To mark the 100th anniversary of the birth of Sir Edmund Hillary – the first person to reach the summit of Mount Everest – James Draven hikes to Everest Base Camp to see how achievable it is for the average client.
Oh, my God!” splutters my guide, Shanker, his face blanching as he examines the readings of a medical device clipped to my index finger.
The oximeter is designed to measure pulse rate and blood oxygen levels and – here at 5,000 metres – the air is so thin that even pulling on your hiking boots might render you breathless. In fact, there’s only 50% of the oxygen in the atmosphere here as there is at sea level, and just wriggling into my sleeping bag each night has left me feeling like I’ve out-sprinted Usain Bolt in the 100 metres. And, right now, I feel terrible.
I’m in a teahouse (one of many basic hotels which provide beds but not fresh bedding, hence the sleeping bag) in Lobuche, one of the last village stops on the trail to Everest Base Camp.
My head is pounding, and I’m feeling dizzy and nauseous. These are all symptoms of acute mountain sickness (AMS), a potentially fatal condition that can affect anyone at extreme altitude – from older, inactive clients right through to the young and super-fit. Over 5,000 metres above sea level, pretty much everyone experiences some mild symptoms of it, from sleeplessness to irritability.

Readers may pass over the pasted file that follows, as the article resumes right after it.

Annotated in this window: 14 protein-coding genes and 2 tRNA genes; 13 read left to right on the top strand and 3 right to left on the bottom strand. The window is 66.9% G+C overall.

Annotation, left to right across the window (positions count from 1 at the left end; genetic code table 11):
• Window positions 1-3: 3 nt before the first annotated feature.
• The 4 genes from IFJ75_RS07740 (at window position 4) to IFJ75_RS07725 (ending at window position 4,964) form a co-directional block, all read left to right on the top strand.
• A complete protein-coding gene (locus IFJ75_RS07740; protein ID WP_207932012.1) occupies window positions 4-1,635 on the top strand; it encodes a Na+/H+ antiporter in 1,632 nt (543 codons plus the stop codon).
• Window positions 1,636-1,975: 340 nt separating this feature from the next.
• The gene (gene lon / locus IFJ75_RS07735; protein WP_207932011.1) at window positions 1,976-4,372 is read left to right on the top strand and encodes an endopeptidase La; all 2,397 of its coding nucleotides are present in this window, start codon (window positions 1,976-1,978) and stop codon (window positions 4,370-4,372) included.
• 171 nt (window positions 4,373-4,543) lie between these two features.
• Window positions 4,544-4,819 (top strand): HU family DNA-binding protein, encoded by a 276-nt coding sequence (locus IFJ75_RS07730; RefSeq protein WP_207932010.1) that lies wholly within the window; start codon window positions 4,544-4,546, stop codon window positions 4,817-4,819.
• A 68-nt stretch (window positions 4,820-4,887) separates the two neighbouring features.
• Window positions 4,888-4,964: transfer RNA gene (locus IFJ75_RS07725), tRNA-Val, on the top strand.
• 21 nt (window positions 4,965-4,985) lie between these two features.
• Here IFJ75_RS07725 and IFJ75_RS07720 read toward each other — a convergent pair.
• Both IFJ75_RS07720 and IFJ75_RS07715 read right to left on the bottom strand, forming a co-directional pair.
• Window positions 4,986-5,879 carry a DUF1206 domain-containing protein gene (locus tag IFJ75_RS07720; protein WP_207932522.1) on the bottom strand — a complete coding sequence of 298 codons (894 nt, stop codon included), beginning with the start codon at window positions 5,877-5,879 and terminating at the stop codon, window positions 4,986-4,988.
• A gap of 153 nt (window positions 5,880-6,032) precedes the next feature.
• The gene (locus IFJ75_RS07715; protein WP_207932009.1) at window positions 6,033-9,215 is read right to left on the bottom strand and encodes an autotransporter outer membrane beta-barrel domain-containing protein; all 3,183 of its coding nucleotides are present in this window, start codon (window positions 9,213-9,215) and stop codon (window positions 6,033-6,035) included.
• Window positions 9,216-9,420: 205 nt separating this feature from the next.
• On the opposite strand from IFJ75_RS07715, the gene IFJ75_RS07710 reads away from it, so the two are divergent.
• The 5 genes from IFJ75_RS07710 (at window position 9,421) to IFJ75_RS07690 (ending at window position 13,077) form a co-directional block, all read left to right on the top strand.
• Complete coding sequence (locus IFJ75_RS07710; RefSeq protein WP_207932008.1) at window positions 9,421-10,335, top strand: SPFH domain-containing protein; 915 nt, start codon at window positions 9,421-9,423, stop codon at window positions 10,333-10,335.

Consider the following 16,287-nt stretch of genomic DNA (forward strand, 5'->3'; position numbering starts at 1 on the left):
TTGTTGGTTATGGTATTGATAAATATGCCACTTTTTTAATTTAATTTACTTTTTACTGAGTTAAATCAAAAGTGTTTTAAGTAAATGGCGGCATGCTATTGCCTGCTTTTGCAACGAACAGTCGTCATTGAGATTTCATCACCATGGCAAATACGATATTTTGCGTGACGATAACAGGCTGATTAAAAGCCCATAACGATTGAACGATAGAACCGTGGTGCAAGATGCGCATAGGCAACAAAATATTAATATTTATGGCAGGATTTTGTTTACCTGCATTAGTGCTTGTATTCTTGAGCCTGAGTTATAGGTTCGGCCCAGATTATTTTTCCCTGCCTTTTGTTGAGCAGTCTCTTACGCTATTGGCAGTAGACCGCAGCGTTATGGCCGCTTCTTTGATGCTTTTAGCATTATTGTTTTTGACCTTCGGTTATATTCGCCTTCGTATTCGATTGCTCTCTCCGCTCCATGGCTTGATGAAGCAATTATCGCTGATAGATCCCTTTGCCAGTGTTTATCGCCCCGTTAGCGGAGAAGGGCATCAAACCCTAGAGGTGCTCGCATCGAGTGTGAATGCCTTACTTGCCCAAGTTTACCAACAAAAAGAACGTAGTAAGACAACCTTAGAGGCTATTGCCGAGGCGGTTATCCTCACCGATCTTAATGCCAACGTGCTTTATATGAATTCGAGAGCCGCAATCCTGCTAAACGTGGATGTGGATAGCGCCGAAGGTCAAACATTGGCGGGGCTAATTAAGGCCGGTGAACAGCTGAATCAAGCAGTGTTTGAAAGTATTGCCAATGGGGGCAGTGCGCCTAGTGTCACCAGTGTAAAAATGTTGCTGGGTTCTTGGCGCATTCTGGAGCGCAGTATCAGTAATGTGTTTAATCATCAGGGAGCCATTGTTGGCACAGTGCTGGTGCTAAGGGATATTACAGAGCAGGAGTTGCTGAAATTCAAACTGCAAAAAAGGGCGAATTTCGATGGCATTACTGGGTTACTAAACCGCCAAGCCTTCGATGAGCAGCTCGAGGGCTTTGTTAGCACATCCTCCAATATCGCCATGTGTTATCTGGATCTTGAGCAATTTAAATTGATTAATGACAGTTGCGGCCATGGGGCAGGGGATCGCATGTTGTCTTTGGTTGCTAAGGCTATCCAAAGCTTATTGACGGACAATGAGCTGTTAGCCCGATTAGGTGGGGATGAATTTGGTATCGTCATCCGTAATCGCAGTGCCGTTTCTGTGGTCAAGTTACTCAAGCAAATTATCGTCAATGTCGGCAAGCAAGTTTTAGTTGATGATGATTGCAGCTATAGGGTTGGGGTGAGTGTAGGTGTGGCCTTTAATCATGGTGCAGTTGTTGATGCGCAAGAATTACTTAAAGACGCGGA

Panicking, I crane my neck to look at the electronic display, anxious about what I might see, but Shanker whips the device from my outstretched digit and curses under his breath. I’ve really not trained for this adventure, and perhaps I’m about to pay the price.
“What’s the matter?” I ask Shanker, my heartbeat thumping fast in my ears.
The tight-lipped, 5ft-tall G Adventures guide looks at me and solemnly shakes his head.
“Battery’s flat,” he says, and indicates the blank display which, it turns out, has told him nothing at all about my immediate wellbeing.